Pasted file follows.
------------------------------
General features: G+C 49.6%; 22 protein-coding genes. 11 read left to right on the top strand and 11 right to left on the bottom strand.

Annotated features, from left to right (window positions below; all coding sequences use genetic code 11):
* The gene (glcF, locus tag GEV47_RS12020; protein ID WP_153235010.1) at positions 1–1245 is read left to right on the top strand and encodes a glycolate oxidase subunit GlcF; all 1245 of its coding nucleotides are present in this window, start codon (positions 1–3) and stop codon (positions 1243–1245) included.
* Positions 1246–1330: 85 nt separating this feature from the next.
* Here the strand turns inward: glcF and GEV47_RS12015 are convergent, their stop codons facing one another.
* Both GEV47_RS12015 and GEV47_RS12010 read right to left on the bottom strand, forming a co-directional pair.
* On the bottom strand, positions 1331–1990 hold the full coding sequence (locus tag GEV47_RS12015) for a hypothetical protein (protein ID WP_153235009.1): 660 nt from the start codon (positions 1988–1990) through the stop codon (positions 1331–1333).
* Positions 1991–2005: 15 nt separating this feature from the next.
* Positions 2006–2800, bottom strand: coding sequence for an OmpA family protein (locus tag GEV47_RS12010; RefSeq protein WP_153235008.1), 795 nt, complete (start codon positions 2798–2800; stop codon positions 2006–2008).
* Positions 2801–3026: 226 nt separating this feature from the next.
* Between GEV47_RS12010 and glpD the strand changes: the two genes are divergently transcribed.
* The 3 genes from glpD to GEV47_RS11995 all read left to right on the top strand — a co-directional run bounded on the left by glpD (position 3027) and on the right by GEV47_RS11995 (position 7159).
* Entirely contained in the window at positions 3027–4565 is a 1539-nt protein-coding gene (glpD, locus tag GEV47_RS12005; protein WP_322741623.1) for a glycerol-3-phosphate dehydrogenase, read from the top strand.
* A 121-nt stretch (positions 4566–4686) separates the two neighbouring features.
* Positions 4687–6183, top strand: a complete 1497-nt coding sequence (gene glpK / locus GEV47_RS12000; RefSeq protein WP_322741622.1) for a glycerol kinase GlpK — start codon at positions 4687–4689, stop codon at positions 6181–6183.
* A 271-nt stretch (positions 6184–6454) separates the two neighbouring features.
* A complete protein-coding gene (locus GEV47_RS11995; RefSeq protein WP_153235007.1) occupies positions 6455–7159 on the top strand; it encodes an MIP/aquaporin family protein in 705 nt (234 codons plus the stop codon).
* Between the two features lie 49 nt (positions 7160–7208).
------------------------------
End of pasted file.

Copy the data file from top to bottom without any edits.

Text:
General features: G+C 49.6%; 22 protein-coding genes. 11 read left to right on the top strand and 11 right to left on the bottom strand.

Annotated features, from left to right (window positions below; all coding sequences use genetic code 11):
* The gene (glcF, locus tag GEV47_RS12020; protein ID WP_153235010.1) at positions 1–1245 is read left to right on the top strand and encodes a glycolate oxidase subunit GlcF; all 1245 of its coding nucleotides are present in this window, start codon (positions 1–3) and stop codon (positions 1243–1245) included.
* Positions 1246–1330: 85 nt separating this feature from the next.
* Here the strand turns inward: glcF and GEV47_RS12015 are convergent, their stop codons facing one another.
* Both GEV47_RS12015 and GEV47_RS12010 read right to left on the bottom strand, forming a co-directional pair.
* On the bottom strand, positions 1331–1990 hold the full coding sequence (locus tag GEV47_RS12015) for a hypothetical protein (protein ID WP_153235009.1): 660 nt from the start codon (positions 1988–1990) through the stop codon (positions 1331–1333).
* Positions 1991–2005: 15 nt separating this feature from the next.
* Positions 2006–2800, bottom strand: coding sequence for an OmpA family protein (locus tag GEV47_RS12010; RefSeq protein WP_153235008.1), 795 nt, complete (start codon positions 2798–2800; stop codon positions 2006–2008).
* Positions 2801–3026: 226 nt separating this feature from the next.
* Between GEV47_RS12010 and glpD the strand changes: the two genes are divergently transcribed.
* The 3 genes from glpD to GEV47_RS11995 all read left to right on the top strand — a co-directional run bounded on the left by glpD (position 3027) and on the right by GEV47_RS11995 (position 7159).
* Entirely contained in the window at positions 3027–4565 is a 1539-nt protein-coding gene (glpD, locus tag GEV47_RS12005; protein WP_322741623.1) for a glycerol-3-phosphate dehydrogenase, read from the top strand.
* A 121-nt stretch (positions 4566–4686) separates the two neighbouring features.
* Positions 4687–6183, top strand: a complete 1497-nt coding sequence (gene glpK / locus GEV47_RS12000; RefSeq protein WP_322741622.1) for a glycerol kinase GlpK — start codon at positions 4687–4689, stop codon at positions 6181–6183.
* A 271-nt stretch (positions 6184–6454) separates the two neighbouring features.
* A complete protein-coding gene (locus GEV47_RS11995; RefSeq protein WP_153235007.1) occupies positions 6455–7159 on the top strand; it encodes an MIP/aquaporin family protein in 705 nt (234 codons plus the stop codon).
* Between the two features lie 49 nt (positions 7160–7208).